If you really want fathers to take up leave you have to earmark it for them and you have to pay it properly. —Elizabeth Gardiner
LONDON — He may be royal, but when it comes to paternity leave Prince William is in the same boat as everyone else. Like thousands of other new fathers in Britain, he will get two weeks off when his child is born.
Along with British society, the royal family has been gradually modernizing its attitudes to birth and parenting. William's father, Prince Charles, was present at the birth of his two sons, who were born in a hospital rather than a palace — both breaks from royal tradition. But William is the first senior royal to receive statutory paternity leave, which was introduced in Britain in 2003.
Some family campaigners say William, a Royal Air Force search-and-rescue helicopter pilot, is setting a good example in a country where until recently new fathers have taken little time off.
But others say two weeks is not enough, and argue social and economic pressures still discourage fathers from spending time looking after their newborns.
"There is an element that employers — and men themselves — are thinking of them as the ones who earn the money and stick in that role when children come along," said Jeremy Davies of the Fatherhood Institute think tank. "It can be quite difficult to set yourself apart from that."
Under British law, William is entitled to two weeks off at a flat pay rate of just under 137 pounds ($206) a week. He's lucky — the military is among employers that pay more, and he will receive his full salary for the fortnight.
The government says two-thirds of new fathers take some paternity leave, but less than half take the full two weeks. Some are ineligible because they are self-employed or haven't been at a job for at least six months. Others just can't afford it.
Mothers, who receive the bulk of parental leave, can take up to a year off, though only 39 weeks of it is paid, and not at full salary.
The rules are changing. Under recent changes, new fathers can take up to six months leave by using up some of the year of a partner who has returned to work.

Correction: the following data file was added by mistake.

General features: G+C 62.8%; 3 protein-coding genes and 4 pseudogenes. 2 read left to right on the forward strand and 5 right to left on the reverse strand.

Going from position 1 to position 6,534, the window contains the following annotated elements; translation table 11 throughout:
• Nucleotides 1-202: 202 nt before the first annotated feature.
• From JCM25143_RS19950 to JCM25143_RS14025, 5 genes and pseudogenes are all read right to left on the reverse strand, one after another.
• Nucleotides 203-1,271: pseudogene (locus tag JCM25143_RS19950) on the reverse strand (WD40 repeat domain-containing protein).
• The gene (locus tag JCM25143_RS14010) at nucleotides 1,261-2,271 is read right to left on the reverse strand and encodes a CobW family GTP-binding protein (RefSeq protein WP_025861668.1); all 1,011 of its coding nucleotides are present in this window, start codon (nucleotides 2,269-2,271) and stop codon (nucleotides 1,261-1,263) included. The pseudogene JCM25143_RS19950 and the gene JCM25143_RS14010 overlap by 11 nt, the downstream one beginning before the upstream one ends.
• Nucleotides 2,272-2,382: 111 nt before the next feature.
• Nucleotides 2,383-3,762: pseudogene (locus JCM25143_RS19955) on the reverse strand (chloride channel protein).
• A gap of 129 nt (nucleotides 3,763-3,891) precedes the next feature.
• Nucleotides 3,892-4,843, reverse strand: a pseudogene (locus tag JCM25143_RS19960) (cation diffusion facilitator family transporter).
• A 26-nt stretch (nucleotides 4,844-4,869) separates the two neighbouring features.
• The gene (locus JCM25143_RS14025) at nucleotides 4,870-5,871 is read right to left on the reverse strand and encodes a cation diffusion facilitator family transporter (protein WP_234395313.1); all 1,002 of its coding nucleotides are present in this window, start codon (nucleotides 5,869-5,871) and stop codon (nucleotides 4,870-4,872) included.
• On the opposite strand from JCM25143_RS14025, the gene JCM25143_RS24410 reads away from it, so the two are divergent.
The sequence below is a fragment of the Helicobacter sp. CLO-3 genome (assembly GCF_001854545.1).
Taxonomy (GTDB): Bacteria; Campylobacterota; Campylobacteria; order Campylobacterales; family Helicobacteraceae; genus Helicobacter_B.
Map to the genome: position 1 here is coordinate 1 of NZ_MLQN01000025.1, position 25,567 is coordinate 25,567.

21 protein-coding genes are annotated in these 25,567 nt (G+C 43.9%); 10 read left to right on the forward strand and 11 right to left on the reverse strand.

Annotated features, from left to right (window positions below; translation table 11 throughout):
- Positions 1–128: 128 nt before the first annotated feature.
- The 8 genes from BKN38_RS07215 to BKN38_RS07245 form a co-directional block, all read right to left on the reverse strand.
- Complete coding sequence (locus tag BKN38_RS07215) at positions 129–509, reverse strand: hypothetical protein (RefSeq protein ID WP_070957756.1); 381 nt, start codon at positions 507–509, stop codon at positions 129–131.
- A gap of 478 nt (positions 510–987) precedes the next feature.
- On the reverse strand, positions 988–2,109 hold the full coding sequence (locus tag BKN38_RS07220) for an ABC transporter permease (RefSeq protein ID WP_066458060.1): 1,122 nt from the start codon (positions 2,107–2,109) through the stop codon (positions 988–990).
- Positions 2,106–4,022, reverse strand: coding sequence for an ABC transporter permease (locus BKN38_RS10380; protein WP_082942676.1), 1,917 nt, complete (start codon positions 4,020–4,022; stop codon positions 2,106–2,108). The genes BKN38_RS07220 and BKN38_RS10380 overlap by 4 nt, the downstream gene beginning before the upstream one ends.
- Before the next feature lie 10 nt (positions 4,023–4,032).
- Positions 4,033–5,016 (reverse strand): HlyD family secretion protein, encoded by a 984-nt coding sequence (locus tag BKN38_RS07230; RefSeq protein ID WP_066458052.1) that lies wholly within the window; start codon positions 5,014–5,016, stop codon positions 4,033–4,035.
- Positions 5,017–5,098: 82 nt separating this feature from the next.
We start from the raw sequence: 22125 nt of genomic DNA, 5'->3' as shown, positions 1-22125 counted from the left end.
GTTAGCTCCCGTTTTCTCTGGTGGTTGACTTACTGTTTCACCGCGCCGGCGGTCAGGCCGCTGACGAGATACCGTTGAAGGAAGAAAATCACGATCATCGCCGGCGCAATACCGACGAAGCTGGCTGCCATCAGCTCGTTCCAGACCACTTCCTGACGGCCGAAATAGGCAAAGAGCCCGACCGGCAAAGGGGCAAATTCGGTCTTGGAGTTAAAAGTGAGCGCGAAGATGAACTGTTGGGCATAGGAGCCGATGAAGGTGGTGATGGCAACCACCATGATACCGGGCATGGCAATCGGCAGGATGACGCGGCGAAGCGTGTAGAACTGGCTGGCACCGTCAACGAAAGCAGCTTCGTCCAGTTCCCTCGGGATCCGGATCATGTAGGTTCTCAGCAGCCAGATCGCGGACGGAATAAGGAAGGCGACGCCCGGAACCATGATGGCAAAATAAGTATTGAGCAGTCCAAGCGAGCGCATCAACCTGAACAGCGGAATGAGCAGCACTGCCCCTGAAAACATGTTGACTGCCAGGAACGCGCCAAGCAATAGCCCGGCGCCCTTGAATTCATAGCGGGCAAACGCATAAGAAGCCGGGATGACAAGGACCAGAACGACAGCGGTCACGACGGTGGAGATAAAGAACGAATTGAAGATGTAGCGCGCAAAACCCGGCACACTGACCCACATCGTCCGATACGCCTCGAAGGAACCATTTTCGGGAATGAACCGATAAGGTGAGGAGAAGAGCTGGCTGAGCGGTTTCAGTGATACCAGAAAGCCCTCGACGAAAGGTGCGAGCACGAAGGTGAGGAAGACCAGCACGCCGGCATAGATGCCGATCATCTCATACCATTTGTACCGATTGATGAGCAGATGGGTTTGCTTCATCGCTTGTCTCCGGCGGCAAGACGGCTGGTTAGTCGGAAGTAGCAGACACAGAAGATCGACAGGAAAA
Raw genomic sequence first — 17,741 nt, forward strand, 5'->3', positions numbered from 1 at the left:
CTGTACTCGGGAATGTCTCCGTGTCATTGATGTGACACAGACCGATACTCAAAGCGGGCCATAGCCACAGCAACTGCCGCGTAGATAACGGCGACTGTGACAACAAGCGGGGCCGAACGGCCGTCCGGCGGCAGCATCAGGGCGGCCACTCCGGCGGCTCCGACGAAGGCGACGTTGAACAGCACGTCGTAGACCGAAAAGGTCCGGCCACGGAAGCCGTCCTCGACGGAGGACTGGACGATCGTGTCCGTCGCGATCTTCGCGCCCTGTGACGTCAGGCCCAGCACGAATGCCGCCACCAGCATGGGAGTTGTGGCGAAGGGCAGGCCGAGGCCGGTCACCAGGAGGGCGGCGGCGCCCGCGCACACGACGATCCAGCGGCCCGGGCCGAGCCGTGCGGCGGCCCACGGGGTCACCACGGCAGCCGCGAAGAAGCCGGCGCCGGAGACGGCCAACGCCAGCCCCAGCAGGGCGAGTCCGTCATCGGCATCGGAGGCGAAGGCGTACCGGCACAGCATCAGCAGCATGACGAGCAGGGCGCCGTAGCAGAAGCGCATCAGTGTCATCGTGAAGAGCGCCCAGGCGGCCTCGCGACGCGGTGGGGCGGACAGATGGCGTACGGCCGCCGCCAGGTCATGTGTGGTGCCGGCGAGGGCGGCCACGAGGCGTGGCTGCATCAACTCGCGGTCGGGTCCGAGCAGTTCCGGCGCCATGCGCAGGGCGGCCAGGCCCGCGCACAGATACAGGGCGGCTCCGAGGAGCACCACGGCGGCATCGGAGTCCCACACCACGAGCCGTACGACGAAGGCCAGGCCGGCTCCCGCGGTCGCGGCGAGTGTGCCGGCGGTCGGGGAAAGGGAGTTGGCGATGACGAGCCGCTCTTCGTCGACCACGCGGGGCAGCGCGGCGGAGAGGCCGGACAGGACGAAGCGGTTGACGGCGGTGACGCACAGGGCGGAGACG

But few do. Elizabeth Gardiner of campaign group Working Families said that in the first year the flexible leave was offered, only 1,650 men in Britain took it.
She said the solution is to set aside some time off for fathers only — a practice in Scandinavia known as "daddy months."
"If you really want fathers to take up leave you have to earmark it for them and you have to pay it properly," she said.
That's what they do in Sweden, where new parents can take 16 months' paid leave, divided between the parents as they like. Two months can only be taken by the mother and two months by the father — if not, the time cannot be transferred to the partner and is forfeited.
As an incentive, it works — In 2000, Swedish men took out only 12.4 percent of parental leave; by 2010 their share had nearly doubled to 23.1 percent, according to government statistics.
At the other end of the scale is the United States, where there is no government-subsidized nationwide paid paternity leave, though some companies and a few states including California offer it. Many companies and the public sector offer unpaid leave to new fathers.
Britain is moving to offer fathers more time. Under legislation currently before Parliament, from 2015 parents will be able to split the 50 weeks of paid leave as they like.
Changing attitudes may be harder than changing the law. A recent study by the Rotman School of Management at the University of Toronto found that men who take on caregiving duties at home receive more abuse at work than men who stick to conventional gender roles.
"It was a pretty powerful result," said Jennifer Berdahl, professor of organizational behavior at the Rotman School. "Men who did relatively more caregiving at home experienced a lot more 'not man enough' harassment and teasing that threatens their status in the workplace."
Prime Minister David Cameron took two weeks' leave when his daughter Florence was born in 2010, and it drew comment — some approving, some critical of a national leader stepping back for 14 days to look after a baby.
Jeremy Davies of the Fatherhood Institute said William was setting a good example — up to a point.
"What would be fantastic would be to see Prince William to take some time where he was the primary carer at some time during the first year," Davies said. "That's the stuff that leads to a really strong relationship with the child."
Jill Lawless can be reached at http://Twitter.com/JillLawless